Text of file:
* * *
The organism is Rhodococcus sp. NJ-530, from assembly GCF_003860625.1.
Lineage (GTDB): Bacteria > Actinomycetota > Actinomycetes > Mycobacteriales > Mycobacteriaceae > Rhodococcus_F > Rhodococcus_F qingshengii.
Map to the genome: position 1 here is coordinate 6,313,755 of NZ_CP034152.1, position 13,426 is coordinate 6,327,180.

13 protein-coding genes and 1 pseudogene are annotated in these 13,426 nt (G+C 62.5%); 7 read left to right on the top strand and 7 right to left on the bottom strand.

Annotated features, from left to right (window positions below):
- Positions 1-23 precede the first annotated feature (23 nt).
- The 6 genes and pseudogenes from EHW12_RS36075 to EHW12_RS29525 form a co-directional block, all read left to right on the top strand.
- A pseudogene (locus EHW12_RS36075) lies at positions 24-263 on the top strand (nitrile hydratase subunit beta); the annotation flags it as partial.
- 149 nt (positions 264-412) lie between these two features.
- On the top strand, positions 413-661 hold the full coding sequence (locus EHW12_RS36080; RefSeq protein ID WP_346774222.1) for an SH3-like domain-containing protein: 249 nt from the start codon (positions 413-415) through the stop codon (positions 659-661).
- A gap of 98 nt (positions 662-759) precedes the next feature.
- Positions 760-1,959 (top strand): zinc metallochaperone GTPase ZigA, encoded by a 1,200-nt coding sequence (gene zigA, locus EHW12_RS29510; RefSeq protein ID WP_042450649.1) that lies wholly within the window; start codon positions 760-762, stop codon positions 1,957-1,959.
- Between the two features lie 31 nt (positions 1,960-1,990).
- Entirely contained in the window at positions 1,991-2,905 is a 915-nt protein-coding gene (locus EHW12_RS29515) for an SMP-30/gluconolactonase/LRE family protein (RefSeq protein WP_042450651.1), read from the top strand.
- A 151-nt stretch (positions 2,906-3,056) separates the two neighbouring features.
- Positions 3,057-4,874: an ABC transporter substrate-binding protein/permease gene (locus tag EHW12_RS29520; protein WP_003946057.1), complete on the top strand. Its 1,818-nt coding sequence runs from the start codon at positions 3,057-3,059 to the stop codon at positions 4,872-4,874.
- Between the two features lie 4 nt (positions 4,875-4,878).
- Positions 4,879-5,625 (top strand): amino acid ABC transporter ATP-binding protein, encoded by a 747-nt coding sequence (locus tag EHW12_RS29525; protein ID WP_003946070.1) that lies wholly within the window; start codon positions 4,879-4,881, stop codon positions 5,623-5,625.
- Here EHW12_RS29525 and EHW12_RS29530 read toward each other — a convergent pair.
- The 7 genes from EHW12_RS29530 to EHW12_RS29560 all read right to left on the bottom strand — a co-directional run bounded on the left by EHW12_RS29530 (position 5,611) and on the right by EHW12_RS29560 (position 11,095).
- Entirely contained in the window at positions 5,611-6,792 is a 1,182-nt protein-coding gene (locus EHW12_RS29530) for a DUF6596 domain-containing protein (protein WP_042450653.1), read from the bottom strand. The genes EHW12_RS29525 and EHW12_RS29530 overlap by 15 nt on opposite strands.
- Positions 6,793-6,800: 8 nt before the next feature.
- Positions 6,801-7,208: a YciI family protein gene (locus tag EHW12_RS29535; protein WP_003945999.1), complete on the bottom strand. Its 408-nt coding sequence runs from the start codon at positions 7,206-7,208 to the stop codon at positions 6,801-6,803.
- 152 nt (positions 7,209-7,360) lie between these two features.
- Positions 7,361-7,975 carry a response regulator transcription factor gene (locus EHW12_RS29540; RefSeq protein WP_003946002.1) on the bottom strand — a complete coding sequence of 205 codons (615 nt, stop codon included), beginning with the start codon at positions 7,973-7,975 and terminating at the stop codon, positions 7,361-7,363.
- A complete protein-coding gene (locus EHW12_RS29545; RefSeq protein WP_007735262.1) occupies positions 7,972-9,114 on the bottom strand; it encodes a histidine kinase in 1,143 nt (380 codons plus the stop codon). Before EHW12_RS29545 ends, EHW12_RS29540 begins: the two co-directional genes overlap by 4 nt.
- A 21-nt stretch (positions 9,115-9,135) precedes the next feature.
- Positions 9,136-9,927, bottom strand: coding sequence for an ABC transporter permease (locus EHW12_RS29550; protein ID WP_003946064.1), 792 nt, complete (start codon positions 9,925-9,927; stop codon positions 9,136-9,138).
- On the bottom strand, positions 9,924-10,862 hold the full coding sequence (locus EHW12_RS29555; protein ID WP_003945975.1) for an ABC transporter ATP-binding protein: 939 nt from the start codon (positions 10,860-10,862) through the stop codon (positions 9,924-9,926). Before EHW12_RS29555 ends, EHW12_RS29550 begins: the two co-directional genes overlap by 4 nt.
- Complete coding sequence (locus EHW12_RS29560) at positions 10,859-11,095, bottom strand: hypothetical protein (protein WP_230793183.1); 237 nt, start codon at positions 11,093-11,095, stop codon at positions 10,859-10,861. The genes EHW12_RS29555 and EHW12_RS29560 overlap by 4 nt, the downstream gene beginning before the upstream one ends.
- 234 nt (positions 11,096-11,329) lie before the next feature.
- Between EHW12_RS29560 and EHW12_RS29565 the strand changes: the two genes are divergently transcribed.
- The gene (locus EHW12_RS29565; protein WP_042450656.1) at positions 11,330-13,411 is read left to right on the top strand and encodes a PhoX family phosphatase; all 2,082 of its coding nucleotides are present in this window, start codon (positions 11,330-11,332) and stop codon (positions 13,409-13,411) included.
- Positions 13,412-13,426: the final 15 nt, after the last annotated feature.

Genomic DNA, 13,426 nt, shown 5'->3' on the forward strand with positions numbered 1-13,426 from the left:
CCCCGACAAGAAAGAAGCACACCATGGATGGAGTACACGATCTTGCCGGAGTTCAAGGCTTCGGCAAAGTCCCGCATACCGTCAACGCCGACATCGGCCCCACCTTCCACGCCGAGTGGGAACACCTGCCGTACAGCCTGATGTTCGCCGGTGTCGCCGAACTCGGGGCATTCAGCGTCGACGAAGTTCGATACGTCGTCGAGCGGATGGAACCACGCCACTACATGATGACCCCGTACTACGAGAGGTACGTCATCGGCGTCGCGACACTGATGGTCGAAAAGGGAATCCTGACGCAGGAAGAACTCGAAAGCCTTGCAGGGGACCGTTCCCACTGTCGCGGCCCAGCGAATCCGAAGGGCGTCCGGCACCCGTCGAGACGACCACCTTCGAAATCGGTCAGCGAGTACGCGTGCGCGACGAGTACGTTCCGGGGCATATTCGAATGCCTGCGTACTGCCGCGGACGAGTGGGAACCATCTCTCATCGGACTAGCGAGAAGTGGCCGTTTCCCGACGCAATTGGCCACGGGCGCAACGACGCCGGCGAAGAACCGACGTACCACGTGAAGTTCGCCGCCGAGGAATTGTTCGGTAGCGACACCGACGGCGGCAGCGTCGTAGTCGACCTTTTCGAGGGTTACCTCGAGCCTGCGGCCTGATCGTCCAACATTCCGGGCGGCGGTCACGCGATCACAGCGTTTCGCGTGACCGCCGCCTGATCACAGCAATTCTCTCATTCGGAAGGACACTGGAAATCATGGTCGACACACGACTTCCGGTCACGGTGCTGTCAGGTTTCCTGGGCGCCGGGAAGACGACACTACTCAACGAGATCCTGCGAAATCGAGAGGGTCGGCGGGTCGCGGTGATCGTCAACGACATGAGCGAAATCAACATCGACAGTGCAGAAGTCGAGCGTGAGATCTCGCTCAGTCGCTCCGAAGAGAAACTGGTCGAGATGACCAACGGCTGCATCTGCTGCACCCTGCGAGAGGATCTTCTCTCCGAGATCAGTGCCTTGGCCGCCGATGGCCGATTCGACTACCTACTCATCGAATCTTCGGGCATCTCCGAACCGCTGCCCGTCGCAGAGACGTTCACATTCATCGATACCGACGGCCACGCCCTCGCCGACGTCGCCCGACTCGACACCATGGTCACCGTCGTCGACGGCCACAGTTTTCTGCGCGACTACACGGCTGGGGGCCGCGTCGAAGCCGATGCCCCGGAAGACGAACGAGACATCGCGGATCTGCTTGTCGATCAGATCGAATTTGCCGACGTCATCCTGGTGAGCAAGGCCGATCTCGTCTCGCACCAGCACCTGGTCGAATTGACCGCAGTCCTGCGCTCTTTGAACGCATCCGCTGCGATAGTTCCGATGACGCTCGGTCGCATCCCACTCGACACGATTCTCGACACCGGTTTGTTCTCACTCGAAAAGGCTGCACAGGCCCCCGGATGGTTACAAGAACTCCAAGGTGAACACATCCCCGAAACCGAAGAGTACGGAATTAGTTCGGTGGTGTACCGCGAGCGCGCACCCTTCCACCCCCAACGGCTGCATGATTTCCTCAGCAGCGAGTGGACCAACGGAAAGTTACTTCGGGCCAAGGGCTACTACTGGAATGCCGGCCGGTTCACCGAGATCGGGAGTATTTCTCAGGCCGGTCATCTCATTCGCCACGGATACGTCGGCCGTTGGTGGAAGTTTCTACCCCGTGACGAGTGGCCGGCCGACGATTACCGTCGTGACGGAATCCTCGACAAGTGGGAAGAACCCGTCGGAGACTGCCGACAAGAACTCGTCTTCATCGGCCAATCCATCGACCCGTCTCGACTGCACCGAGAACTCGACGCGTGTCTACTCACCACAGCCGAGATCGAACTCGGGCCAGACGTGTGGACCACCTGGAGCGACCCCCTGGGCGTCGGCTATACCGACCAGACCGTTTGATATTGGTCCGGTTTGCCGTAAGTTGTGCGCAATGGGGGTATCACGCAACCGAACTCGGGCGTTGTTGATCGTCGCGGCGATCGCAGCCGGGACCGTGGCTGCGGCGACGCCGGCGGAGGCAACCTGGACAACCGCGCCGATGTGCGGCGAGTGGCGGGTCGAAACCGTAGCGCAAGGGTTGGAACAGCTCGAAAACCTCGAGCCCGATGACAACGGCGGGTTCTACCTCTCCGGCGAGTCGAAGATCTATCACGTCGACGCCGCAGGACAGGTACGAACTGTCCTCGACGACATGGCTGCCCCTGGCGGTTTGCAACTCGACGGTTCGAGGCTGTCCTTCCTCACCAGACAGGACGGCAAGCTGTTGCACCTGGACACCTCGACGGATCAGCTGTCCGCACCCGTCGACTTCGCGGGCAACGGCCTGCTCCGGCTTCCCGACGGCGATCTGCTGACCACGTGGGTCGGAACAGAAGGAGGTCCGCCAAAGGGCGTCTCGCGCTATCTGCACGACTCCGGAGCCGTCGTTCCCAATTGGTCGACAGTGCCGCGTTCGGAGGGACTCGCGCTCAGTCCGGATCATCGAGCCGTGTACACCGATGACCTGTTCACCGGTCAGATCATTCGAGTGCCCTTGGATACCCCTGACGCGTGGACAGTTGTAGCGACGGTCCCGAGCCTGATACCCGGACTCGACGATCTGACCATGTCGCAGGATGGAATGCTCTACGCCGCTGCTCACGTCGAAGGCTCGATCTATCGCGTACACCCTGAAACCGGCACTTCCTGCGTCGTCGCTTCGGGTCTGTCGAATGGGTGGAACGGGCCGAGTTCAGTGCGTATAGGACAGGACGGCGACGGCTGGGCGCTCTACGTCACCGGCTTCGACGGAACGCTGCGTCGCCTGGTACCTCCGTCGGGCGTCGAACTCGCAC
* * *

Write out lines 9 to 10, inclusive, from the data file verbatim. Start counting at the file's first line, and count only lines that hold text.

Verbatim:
- 149 nt (positions 264-412) lie between these two features.
- On the top strand, positions 413-661 hold the full coding sequence (locus EHW12_RS36080; RefSeq protein ID WP_346774222.1) for an SH3-like domain-containing protein: 249 nt from the start codon (positions 413-415) through the stop codon (positions 659-661).